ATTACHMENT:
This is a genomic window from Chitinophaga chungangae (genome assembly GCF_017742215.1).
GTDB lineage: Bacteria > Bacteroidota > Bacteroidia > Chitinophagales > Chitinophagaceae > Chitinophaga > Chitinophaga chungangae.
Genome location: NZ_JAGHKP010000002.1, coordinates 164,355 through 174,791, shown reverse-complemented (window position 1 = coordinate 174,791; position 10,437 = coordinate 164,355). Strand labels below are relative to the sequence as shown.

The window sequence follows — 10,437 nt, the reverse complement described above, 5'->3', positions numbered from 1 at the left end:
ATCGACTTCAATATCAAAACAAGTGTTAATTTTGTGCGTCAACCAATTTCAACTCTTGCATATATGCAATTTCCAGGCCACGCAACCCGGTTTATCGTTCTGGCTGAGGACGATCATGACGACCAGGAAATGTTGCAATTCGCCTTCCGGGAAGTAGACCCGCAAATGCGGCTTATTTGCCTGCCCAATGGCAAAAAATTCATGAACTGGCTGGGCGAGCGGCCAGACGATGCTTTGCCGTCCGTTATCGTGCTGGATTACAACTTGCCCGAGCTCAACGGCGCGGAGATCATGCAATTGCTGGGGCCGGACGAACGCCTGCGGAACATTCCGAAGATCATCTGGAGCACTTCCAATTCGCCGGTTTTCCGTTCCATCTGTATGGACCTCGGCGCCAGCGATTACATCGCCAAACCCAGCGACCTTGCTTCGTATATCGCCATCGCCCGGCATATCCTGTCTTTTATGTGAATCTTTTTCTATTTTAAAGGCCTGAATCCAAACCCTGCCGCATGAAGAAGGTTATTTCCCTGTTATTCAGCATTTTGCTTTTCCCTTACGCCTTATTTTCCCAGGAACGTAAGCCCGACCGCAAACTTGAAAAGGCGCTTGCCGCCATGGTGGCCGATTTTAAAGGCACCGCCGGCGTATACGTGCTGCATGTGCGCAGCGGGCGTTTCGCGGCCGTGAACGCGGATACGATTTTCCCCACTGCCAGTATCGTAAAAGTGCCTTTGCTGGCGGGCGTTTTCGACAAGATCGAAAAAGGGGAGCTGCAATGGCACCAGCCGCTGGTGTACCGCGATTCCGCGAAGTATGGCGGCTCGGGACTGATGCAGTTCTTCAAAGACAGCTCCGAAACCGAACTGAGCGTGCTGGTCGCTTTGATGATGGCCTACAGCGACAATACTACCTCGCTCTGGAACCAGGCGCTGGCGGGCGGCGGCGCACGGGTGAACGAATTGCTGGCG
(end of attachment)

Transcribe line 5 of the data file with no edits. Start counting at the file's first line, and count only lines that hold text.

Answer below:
ATCGACTTCAATATCAAAACAAGTGTTAATTTTGTGCGTCAACCAATTTCAACTCTTGCATATATGCAATTTCCAGGCCACGCAACCCGGTTTATCGTTCTGGCTGAGGACGATCATGACGACCAGGAAATGTTGCAATTCGCCTTCCGGGAAGTAGACCCGCAAATGCGGCTTATTTGCCTGCCCAATGGCAAAAAATTCATGAACTGGCTGGGCGAGCGGCCAGACGATGCTTTGCCGTCCGTTATCGTGCTGGATTACAACTTGCCCGAGCTCAACGGCGCGGAGATCATGCAATTGCTGGGGCCGGACGAACGCCTGCGGAACATTCCGAAGATCATCTGGAGCACTTCCAATTCGCCGGTTTTCCGTTCCATCTGTATGGACCTCGGCGCCAGCGATTACATCGCCAAACCCAGCGACCTTGCTTCGTATATCGCCATCGCCCGGCATATCCTGTCTTTTATGTGAATCTTTTTCTATTTTAAAGGCCTGAATCCAAACCCTGCCGCATGAAGAAGGTTATTTCCCTGTTATTCAGCATTTTGCTTTTCCCTTACGCCTTATTTTCCCAGGAACGTAAGCCCGACCGCAAACTTGAAAAGGCGCTTGCCGCCATGGTGGCCGATTTTAAAGGCACCGCCGGCGTATACGTGCTGCATGTGCGCAGCGGGCGTTTCGCGGCCGTGAACGCGGATACGATTTTCCCCACTGCCAGTATCGTAAAAGTGCCTTTGCTGGCGGGCGTTTTCGACAAGATCGAAAAAGGGGAGCTGCAATGGCACCAGCCGCTGGTGTACCGCGATTCCGCGAAGTATGGCGGCTCGGGACTGATGCAGTTCTTCAAAGACAGCTCCGAAACCGAACTGAGCGTGCTGGTCGCTTTGATGATGGCCTACAGCGACAATACTACCTCGCTCTGGAACCAGGCGCTGGCGGGCGGCGGCGCACGGGTGAACGAATTGCTGGCG